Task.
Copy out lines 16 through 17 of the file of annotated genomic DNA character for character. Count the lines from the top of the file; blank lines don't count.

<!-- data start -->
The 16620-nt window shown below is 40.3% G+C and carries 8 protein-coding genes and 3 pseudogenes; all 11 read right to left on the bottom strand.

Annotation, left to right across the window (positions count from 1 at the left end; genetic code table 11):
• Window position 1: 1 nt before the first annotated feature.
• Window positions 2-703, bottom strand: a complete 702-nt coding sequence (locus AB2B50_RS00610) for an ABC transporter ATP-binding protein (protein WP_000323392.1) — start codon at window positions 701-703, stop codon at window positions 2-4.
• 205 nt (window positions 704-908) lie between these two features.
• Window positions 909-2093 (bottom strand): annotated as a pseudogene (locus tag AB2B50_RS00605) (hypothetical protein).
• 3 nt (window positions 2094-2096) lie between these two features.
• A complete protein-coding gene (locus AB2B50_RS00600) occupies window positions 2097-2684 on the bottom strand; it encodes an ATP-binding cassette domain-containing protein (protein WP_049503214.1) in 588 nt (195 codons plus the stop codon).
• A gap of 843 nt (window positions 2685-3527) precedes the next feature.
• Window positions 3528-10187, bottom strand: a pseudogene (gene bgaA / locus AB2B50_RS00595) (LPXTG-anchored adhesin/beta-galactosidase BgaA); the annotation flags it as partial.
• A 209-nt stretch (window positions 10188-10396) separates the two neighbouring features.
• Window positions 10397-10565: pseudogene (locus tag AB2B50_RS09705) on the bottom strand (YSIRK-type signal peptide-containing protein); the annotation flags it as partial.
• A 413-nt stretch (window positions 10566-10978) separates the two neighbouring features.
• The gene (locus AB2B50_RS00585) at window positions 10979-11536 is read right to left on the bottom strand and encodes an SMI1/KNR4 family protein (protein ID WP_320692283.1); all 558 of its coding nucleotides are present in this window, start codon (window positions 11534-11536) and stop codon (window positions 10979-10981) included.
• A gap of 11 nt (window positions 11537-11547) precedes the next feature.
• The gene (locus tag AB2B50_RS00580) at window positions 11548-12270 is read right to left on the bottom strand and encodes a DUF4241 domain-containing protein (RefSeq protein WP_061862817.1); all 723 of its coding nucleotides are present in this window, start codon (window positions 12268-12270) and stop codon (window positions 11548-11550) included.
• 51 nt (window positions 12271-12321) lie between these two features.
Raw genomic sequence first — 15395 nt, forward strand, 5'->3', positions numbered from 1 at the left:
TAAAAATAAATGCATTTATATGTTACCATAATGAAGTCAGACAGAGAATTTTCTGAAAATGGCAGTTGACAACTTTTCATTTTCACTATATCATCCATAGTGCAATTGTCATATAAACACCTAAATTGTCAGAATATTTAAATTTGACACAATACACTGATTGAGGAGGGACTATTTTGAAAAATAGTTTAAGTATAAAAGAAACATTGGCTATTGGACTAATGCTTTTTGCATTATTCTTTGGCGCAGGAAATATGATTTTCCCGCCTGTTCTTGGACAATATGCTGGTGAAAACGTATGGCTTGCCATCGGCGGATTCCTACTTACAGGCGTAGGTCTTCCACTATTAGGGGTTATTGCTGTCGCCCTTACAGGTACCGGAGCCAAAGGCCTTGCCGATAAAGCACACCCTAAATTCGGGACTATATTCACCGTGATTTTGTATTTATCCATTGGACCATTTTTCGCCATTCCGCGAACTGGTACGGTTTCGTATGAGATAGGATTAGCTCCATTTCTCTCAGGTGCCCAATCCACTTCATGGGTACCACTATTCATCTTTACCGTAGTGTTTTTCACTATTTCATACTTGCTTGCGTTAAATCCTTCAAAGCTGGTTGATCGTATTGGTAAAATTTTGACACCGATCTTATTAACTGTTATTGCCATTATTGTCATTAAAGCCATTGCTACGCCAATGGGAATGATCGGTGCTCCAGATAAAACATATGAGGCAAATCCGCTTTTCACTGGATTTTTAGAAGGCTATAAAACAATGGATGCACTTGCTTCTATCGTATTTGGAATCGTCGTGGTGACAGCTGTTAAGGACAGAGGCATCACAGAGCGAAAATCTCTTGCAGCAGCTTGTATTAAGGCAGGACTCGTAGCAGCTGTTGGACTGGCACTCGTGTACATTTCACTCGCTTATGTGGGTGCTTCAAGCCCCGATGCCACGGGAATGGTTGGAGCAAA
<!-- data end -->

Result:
• The gene (locus tag AB2B50_RS00580) at window positions 11548-12270 is read right to left on the bottom strand and encodes a DUF4241 domain-containing protein (RefSeq protein WP_061862817.1); all 723 of its coding nucleotides are present in this window, start codon (window positions 12268-12270) and stop codon (window positions 11548-11550) included.
• 51 nt (window positions 12271-12321) lie between these two features.